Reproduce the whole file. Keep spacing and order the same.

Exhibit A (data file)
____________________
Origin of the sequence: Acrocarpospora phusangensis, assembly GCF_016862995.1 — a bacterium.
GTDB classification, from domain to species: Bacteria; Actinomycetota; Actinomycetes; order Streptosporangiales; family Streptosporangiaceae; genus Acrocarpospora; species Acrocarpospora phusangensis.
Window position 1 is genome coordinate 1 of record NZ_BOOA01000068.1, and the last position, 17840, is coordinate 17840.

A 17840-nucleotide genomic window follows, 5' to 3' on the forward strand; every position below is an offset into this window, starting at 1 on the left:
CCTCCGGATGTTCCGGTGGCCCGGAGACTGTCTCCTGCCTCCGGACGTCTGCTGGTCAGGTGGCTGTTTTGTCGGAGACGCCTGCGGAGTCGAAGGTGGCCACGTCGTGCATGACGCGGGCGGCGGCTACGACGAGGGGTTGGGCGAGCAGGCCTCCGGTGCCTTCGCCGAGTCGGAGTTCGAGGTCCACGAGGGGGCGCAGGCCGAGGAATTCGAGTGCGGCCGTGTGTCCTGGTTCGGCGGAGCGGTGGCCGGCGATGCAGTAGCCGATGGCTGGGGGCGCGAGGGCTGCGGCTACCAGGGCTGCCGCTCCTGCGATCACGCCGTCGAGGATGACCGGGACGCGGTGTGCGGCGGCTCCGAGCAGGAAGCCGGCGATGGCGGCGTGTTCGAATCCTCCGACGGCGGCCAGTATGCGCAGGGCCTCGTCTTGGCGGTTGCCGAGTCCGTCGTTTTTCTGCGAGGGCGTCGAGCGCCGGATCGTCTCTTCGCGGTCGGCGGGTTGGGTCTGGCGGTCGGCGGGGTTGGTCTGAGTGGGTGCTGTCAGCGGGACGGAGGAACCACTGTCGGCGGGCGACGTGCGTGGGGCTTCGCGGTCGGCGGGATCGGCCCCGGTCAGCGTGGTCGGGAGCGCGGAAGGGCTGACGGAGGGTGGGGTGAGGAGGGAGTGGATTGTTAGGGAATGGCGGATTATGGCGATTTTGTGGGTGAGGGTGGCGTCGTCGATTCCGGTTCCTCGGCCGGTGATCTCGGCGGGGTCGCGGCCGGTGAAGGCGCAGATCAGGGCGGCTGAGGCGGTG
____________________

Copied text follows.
Origin of the sequence: Acrocarpospora phusangensis, assembly GCF_016862995.1 — a bacterium.
GTDB classification, from domain to species: Bacteria; Actinomycetota; Actinomycetes; order Streptosporangiales; family Streptosporangiaceae; genus Acrocarpospora; species Acrocarpospora phusangensis.
Window position 1 is genome coordinate 1 of record NZ_BOOA01000068.1, and the last position, 17840, is coordinate 17840.

A 17840-nucleotide genomic window follows, 5' to 3' on the forward strand; every position below is an offset into this window, starting at 1 on the left:
CCTCCGGATGTTCCGGTGGCCCGGAGACTGTCTCCTGCCTCCGGACGTCTGCTGGTCAGGTGGCTGTTTTGTCGGAGACGCCTGCGGAGTCGAAGGTGGCCACGTCGTGCATGACGCGGGCGGCGGCTACGACGAGGGGTTGGGCGAGCAGGCCTCCGGTGCCTTCGCCGAGTCGGAGTTCGAGGTCCACGAGGGGGCGCAGGCCGAGGAATTCGAGTGCGGCCGTGTGTCCTGGTTCGGCGGAGCGGTGGCCGGCGATGCAGTAGCCGATGGCTGGGGGCGCGAGGGCTGCGGCTACCAGGGCTGCCGCTCCTGCGATCACGCCGTCGAGGATGACCGGGACGCGGTGTGCGGCGGCTCCGAGCAGGAAGCCGGCGATGGCGGCGTGTTCGAATCCTCCGACGGCGGCCAGTATGCGCAGGGCCTCGTCTTGGCGGTTGCCGAGTCCGTCGTTTTTCTGCGAGGGCGTCGAGCGCCGGATCGTCTCTTCGCGGTCGGCGGGTTGGGTCTGGCGGTCGGCGGGGTTGGTCTGAGTGGGTGCTGTCAGCGGGACGGAGGAACCACTGTCGGCGGGCGACGTGCGTGGGGCTTCGCGGTCGGCGGGATCGGCCCCGGTCAGCGTGGTCGGGAGCGCGGAAGGGCTGACGGAGGGTGGGGTGAGGAGGGAGTGGATTGTTAGGGAATGGCGGATTATGGCGATTTTGTGGGTGAGGGTGGCGTCGTCGATTCCGGTTCCTCGGCCGGTGATCTCGGCGGGGTCGCGGCCGGTGAAGGCGCAGATCAGGGCGGCTGAGGCGGTG